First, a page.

Earlier in the year I made the ambitious decision to take an extended road trip across the West. The goal, to meet various artists and ask the question: what’s it like to live, work and survive as an artist in your community, region or state? I had always been curious, after choosing to continue living in the South, in Kentucky, what it would be like if had I made the decision to live in a different part of the country ― and possibly what I was missing.
First stop, Dallas. I’ll admit I had never been to Texas and really had no clue what to expect, but I feel like this was going to be my last taste of the South before journeying further west. Fellow artist, photo educator and friend Meg Griffiths joined me for the initial leg of my trip. I arrived after dark so she took me to a local drinking hole in the Oak Cliff neighborhood called Tradewinds Social Club. The next morning we set out for Marfa, a touted art oasis in the middle of the southwest Texas desert. No one warned me that once you pass the town of Sweetwater your only view for hundreds of miles is an endless flat horizon. For hours, we drove past oil fields and quickly learned that the preferred vehicle of choice in these parts is a souped-up pickup truck.
It isn’t until you get into West Texas that you start to get a better sense of perspective and why people are drawn to this landscape. Straight, flat, roads with 80-miles-an-hour speed limit, radiating with heat, peppered with the occasional dust devil. It’s a disorienting sight that makes you feel like you’re on another planet. This being my first time in the Texas sun, I was ill-prepared for this heavy slap of heat that follows you no matter which direction you turn. I was relieved that we arrived to our destination right as the sun was setting. If you haven’t heard, Marfa is a small town in southwest Texas, near the border with Mexico. Thanks to Donald Judd transplanting himself there at a former army base in the early ’70s, there is an amazing collection of his work and other artists he invited to work at his Chinati Foundation, which is now only one among a handful of art venues. The exhibits, the food and bar scene have tourists and art pilgrims flocking to this town. I didn’t expect the variety of unique accommodations there. I have never stayed in a yurt, teepee or mobile home, but there was my opportunity to fulfill a dream I never realized I had.
Though, I only had a day in Marfa, I made a hardy attempt to see as much Judd as possible as well as the town itself. Meg and I set off for Chinati, where I wrangled a tour of Judd’s work and an interview with the Associate Director. After I fumbled my way through my Q&A and the director graciously gave us a tour of the work, Meg and I headed back into town to attempt to find some artists working in the community. After a little research, we stumbled into Wrong Marfa. It is a gallery and studio run by the curator-artist duo Camp and Buck Bosworth. Meg and I immediately got into some conversation about the city, the local art scene, my home state of Kentucky, and where to get the best burrito in town. I quickly discovered how helpful it was to have a sidekick on a trip like this, for Meg had a natural ability to engage and carry on conversation with anyone about any subject. While I was busy snapping pictures of Camp (the artist) and checking my focus, control settings and external flash, she was interacting and having an in-depth conversation with Buck and two of their artist/gallery owner friends about the greater Texas art scene. What I did catch: costs of studios have skyrocketed so high that it is hard to find an affordable space to work and many of the artists that do have studios in town work or live in New York City or Los Angeles.
Then we hit the road to El Paso, but not before making the stop that every artist or art lover must make at Prada Marfa, an installation by Elmgreen and Dragset. I almost felt no need to take photos since the world has enough images of it, most famously the one where Beyoncé is jumping in front of it. But driving down that lonely road, it was just too enticing to pass up. So there we were, two photo nerds descending on Prada Marfa.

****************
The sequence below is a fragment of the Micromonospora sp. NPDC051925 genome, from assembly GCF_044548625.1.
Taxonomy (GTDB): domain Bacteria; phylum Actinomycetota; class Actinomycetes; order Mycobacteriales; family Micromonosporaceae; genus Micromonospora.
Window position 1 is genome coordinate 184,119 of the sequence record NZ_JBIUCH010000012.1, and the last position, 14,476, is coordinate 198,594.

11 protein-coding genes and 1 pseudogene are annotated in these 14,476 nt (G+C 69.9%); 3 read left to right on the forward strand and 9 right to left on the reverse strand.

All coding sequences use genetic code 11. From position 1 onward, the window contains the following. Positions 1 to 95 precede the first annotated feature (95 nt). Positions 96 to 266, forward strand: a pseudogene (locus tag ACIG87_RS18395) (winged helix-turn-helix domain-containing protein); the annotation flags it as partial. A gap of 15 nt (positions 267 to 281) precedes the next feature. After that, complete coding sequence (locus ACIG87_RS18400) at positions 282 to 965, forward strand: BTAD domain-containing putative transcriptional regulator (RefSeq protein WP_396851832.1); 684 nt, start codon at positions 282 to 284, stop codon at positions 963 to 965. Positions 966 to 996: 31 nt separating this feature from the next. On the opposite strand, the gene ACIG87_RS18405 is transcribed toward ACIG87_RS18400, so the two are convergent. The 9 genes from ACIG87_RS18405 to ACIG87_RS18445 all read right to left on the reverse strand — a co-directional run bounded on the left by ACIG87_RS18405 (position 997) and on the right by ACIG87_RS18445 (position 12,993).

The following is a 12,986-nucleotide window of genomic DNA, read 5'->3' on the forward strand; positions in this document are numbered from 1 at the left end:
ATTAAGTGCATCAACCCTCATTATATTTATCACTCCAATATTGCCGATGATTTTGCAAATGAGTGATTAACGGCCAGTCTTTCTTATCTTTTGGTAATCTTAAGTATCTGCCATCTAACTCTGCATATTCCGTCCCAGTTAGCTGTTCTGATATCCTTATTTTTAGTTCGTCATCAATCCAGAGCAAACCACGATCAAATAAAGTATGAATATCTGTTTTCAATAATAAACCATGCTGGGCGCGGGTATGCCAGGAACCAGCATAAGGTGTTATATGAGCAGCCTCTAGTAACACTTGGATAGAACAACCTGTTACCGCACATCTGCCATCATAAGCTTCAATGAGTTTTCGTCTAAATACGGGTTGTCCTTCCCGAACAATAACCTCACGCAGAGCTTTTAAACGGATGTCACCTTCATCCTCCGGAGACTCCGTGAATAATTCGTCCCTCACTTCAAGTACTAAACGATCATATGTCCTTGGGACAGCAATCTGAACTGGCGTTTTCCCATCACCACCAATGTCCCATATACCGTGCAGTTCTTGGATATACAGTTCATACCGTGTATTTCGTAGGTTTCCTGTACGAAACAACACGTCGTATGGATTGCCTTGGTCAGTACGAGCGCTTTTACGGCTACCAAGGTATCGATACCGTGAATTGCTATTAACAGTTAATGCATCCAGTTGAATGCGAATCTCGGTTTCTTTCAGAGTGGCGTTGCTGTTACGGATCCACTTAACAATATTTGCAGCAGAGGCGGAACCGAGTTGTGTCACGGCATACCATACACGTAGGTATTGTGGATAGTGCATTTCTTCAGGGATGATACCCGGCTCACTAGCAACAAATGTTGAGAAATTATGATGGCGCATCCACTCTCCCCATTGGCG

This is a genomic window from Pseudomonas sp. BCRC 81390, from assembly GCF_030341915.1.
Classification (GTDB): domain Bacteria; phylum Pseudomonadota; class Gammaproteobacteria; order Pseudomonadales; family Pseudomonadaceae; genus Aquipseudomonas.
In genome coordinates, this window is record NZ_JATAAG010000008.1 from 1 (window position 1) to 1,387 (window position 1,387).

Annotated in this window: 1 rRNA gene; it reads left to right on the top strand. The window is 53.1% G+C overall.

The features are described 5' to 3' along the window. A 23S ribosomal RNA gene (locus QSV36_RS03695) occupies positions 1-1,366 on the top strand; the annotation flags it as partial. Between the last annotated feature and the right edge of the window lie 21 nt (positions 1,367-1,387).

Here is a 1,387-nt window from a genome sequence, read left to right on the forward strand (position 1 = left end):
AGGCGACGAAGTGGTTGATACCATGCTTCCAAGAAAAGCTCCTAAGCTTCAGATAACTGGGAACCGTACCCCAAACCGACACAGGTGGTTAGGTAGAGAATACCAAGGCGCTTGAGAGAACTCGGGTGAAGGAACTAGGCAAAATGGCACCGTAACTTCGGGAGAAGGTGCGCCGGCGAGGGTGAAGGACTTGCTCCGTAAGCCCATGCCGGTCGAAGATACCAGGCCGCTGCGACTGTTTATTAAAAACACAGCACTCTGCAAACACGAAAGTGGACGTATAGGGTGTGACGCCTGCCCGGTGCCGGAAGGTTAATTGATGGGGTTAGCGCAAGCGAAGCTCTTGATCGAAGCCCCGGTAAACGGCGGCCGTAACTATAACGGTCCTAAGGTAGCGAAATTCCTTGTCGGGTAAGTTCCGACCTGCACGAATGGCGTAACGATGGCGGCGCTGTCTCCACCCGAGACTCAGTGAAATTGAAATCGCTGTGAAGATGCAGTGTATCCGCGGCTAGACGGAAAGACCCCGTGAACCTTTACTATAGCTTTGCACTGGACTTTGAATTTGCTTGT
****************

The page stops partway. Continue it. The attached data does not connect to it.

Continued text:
We hit El Paso midday during a heat wave, and checked into the last hotel that Dillinger stayed in as a free man, the Gardner Hotel. Soon after our arrival, the power went out, shutting down the entire block. With our plans to take a break and relax in some AC thwarted, we jumped back into work mode and headed down to Texas Tech University―El Paso, where my friends Ersela Kripa and Stephen Mueller were finishing up a meeting in the architecture department, where they are on the faculty. We heard all about their decision to relocate there from New York, their passion for border issues and all the ways in which they are working to build a unique program literally only steps from the wall. They have been working with students on both sides of the border, trying to infuse activism, problem solving, and connection into their art-making practice. While America and its leaders talk only about building walls and the many divisions between the two nations, Ersela and Stephen are working hard to show how interdependent these two communities are, especially in a city like El Paso.
While getting a tour of the facilities, they offered us a tour of the border. We jumped at the opportunity and the next thing we know we were walking the bridges all along the Rio Grande. The first thing we noticed was the ever present border patrol. I don’t believe we went five minutes without seeing a couple of these green and white pickup trucks driving all over the hills and streets. While showing me where the border is only demarcated by the river, I spotted five border patrol trucks at once. The border in El Paso has a strong feeling of militarization. I could see what brought Ersela and Stephen to this city. Since I met them years ago, I always noticed how they searched for communities that were underrepresented, especially ones under strong governmental control. This town was a perfect amalgamation of both their research interests and a place to inspire and educate students on environmental and political issues on both sides of the border. While standing at the riverfront, discussing the difficulties of crossing over and how hard we’ve made it for individuals to enter legally, a train full of produce and products made south of the wall was rolling overhead into the US.